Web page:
Pulmonary Hypertension - Clinical Services

submenu

Patients with all types of pulmonary hypertension, including the most complex cases, can find exceptional treatment at the University of Minnesota. While pulmonary hypertension has no cure, our medical team can greatly relieve symptoms and improve a patient’s quality of life.

We use the gold standard for diagnosing pulmonary hypertension, which is right heart catheterization. With this procedure, performed by an interventional cardiologist, a small catheter is threaded from the jugular or femoral vein to the right side of the heart so the physician can measure pressure within the heart and pulmonary vessels. Pulmonary hypertension typically is diagnosed when the average pressure in the pulmonary arteries is higher than 25 mmHg at rest. Normally, that pressure would be between 8 and 20 mmHg at rest.

The World Health Organization has divided pulmonary hypertension into five groups based on the cause of the condition:

Group 1. This includes conditions with no known cause or those that might be inherited as well as those caused by drugs or toxins; conditions such as connective tissue disease, HIV, liver disease, congenital heart disease, sickle cell disease or infection from a parasite; or those caused by conditions that affect the small blood vessels of the lungs. Patients in this group can often be treated with oral, inhaled or intravenous medications, but sometimes they require more substantial medical procedures. These include:

  • Atrial septostomy. A catheter is threaded through the wall of the heart that separates the two atria, and a balloon is inflated to create an opening, relieving pressure on the right atria. 
  • Lung or heart-lung transplant. The University of Minnesota has one of the largest and most successful lung transplant programs in the United States, with survival rates that exceed the national average. Our physicians have performed more than 700 lung and heart-lung transplants. We have been pioneers in this important surgery, having performed the first lung transplant and the first heart-lung transplant in Minnesota. We also were the first in Minnesota to use a living donor for a lung transplant and the first to perform a “breathing lung” transplant, keeping donated lungs warm and breathing before transplant.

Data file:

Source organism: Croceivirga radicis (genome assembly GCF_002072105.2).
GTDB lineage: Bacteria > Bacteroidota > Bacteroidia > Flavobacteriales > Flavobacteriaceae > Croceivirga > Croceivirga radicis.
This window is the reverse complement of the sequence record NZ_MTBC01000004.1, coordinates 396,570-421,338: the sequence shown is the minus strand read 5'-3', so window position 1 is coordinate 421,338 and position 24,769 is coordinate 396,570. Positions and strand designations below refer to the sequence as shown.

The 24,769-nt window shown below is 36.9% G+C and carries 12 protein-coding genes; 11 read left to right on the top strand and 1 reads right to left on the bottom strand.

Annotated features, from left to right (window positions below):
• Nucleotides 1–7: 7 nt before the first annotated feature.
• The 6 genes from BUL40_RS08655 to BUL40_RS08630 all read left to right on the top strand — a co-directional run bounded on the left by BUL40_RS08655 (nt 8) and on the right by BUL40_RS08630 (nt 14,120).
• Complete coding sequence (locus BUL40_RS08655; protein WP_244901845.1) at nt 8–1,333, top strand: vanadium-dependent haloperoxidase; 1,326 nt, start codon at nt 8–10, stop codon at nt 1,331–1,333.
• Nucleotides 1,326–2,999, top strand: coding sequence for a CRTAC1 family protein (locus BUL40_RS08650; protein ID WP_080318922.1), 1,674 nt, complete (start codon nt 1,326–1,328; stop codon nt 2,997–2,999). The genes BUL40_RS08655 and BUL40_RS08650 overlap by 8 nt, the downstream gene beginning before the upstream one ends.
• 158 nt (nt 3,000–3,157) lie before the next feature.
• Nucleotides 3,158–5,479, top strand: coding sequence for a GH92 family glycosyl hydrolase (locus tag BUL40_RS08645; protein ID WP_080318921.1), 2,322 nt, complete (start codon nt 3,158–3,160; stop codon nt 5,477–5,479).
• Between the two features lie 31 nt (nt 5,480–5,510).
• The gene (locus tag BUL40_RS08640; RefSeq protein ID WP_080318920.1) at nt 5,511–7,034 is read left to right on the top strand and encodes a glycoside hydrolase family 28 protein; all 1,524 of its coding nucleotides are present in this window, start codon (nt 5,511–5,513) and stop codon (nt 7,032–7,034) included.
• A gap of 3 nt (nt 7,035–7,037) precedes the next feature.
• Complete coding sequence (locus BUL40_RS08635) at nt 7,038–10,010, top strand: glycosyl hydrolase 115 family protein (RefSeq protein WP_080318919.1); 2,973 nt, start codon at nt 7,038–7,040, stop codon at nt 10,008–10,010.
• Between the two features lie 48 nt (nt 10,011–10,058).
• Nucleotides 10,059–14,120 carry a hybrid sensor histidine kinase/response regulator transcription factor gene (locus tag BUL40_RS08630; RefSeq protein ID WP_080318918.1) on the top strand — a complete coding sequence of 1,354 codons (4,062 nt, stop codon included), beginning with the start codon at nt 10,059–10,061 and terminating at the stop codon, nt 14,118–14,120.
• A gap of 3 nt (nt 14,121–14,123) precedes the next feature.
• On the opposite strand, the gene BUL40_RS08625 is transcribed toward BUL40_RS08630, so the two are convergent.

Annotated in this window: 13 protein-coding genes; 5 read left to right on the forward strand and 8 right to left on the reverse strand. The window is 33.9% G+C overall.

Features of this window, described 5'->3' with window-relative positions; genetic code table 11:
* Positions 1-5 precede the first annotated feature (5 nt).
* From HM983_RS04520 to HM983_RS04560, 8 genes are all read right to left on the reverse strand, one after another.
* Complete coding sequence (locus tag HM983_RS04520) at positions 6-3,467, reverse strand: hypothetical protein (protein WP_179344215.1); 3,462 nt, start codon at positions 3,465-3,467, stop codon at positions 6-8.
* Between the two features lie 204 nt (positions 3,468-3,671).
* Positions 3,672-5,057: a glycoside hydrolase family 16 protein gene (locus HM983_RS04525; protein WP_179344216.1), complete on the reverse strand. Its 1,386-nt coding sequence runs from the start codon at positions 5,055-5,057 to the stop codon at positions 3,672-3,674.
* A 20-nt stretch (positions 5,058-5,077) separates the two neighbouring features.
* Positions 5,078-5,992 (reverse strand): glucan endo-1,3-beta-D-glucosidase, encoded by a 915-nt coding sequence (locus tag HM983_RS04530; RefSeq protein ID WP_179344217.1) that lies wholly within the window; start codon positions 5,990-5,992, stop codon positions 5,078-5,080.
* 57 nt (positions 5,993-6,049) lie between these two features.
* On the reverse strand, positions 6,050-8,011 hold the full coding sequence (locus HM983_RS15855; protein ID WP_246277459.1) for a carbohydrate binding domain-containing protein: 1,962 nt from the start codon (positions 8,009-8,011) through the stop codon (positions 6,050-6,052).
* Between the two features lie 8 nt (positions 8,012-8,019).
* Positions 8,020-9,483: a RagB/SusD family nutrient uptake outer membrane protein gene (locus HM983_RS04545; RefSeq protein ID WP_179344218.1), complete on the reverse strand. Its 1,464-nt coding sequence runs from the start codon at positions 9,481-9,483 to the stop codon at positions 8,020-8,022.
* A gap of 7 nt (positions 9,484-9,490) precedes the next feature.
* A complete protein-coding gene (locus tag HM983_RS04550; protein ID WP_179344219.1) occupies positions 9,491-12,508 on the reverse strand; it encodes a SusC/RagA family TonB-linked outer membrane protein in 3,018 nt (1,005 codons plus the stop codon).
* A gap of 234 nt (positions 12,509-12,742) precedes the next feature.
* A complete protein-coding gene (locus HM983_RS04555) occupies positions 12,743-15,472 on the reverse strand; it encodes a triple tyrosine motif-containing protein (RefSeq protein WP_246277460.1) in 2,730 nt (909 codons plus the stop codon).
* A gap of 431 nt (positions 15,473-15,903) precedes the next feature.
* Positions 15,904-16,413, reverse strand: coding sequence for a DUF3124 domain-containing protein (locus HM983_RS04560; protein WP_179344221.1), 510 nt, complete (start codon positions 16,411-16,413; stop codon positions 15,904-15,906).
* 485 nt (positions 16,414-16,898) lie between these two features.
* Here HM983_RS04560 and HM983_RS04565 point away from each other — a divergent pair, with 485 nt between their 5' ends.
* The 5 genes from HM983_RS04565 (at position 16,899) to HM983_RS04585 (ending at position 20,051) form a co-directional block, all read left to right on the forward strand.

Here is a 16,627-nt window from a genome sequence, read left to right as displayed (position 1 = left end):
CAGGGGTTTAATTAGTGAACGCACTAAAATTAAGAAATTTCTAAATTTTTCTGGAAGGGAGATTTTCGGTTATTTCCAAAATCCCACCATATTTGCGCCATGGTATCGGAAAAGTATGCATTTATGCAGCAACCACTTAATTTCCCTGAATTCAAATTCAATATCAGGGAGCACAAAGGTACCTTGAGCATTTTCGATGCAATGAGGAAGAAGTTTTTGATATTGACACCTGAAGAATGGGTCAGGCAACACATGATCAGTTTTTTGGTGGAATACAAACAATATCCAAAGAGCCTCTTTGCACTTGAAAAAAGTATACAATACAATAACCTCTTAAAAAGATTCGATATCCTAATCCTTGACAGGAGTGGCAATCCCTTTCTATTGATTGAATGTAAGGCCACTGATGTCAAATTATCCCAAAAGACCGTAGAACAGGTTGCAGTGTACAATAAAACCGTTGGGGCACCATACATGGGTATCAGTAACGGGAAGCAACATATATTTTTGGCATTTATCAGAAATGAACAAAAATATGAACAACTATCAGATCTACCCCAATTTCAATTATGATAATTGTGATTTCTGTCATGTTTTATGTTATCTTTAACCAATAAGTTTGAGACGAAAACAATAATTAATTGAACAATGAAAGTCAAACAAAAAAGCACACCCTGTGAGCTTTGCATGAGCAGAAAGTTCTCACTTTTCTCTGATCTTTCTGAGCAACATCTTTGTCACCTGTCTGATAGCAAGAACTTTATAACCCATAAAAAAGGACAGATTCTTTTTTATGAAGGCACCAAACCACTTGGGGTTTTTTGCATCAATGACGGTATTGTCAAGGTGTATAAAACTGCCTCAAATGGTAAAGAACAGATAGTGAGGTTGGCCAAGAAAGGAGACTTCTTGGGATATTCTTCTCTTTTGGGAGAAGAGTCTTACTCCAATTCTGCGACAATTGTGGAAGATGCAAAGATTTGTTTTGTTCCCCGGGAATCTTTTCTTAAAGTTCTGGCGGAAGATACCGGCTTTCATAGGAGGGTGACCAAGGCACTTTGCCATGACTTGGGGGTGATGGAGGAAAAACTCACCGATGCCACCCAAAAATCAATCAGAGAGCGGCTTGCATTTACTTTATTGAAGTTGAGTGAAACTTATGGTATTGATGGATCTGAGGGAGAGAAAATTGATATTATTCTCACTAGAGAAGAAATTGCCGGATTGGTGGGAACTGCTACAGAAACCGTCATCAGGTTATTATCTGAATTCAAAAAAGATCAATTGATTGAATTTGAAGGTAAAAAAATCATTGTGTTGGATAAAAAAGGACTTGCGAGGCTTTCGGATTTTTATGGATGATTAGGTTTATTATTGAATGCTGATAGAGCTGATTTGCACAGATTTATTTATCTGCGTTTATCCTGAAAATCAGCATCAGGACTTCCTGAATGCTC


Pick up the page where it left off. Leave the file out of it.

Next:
Group 2. Patients with left heart disease that could be caused by valvular heart disease, long-term high blood pressure and stiffing of the heart, or cardiomyopathy. Many of these patients can be treated with lifestyle changes, medications or surgery.

Group 3. Patients whose pulmonary hypertension falls into this group tend to have lung diseases, such as chronic obstructive pulmonary disease (COPD) and interstitial lung disease, which causes scarring of lung tissue. Patients in this group also may have sleep apnea. Treatment usually starts with oxygen therapy and may progress to medications or surgery, if indicated.

Group 4. Patients with pulmonary hypertension caused by blood clots in the lungs or a blood-clotting disorder. Surgical thromboendarterectomy is the treatment of choice. Patients who are not candidates for surgery are treated with medications that reduce pressure in the lungs and blood thinners.

Group 5. Patients with a variety of other diseases or conditions that might include blood, systemic or metabolic disorders. They also might have kidney disease or tumors that press on the pulmonary arteries. Successful treatment of the underlying condition often reduces the pulmonary hypertension.